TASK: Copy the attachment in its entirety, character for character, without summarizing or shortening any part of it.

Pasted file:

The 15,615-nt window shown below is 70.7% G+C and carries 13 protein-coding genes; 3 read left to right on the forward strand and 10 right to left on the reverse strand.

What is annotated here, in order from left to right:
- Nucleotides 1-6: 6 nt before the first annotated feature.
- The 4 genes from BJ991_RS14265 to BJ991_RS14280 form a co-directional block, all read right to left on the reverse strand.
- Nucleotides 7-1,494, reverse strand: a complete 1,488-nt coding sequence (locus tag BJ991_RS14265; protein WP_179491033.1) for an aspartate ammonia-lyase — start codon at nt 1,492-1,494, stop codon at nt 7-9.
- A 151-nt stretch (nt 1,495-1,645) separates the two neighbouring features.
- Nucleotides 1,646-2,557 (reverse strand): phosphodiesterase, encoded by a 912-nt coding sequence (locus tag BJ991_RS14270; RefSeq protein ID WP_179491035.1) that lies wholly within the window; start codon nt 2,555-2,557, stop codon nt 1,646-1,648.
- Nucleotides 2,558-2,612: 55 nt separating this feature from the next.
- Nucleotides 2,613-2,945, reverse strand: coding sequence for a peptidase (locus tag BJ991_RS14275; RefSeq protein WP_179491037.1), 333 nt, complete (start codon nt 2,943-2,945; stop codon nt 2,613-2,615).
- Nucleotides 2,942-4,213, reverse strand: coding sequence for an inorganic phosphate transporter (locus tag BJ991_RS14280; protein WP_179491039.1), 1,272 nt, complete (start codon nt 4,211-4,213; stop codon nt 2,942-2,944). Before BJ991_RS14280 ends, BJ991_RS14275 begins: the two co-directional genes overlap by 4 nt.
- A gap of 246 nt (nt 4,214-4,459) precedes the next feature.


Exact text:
The 15,615-nt window shown below is 70.7% G+C and carries 13 protein-coding genes; 3 read left to right on the forward strand and 10 right to left on the reverse strand.

What is annotated here, in order from left to right:
- Nucleotides 1-6: 6 nt before the first annotated feature.
- The 4 genes from BJ991_RS14265 to BJ991_RS14280 form a co-directional block, all read right to left on the reverse strand.
- Nucleotides 7-1,494, reverse strand: a complete 1,488-nt coding sequence (locus tag BJ991_RS14265; protein WP_179491033.1) for an aspartate ammonia-lyase — start codon at nt 1,492-1,494, stop codon at nt 7-9.
- A 151-nt stretch (nt 1,495-1,645) separates the two neighbouring features.
- Nucleotides 1,646-2,557 (reverse strand): phosphodiesterase, encoded by a 912-nt coding sequence (locus tag BJ991_RS14270; RefSeq protein ID WP_179491035.1) that lies wholly within the window; start codon nt 2,555-2,557, stop codon nt 1,646-1,648.
- Nucleotides 2,558-2,612: 55 nt separating this feature from the next.
- Nucleotides 2,613-2,945, reverse strand: coding sequence for a peptidase (locus tag BJ991_RS14275; RefSeq protein WP_179491037.1), 333 nt, complete (start codon nt 2,943-2,945; stop codon nt 2,613-2,615).
- Nucleotides 2,942-4,213, reverse strand: coding sequence for an inorganic phosphate transporter (locus tag BJ991_RS14280; protein WP_179491039.1), 1,272 nt, complete (start codon nt 4,211-4,213; stop codon nt 2,942-2,944). Before BJ991_RS14280 ends, BJ991_RS14275 begins: the two co-directional genes overlap by 4 nt.
- A gap of 246 nt (nt 4,214-4,459) precedes the next feature.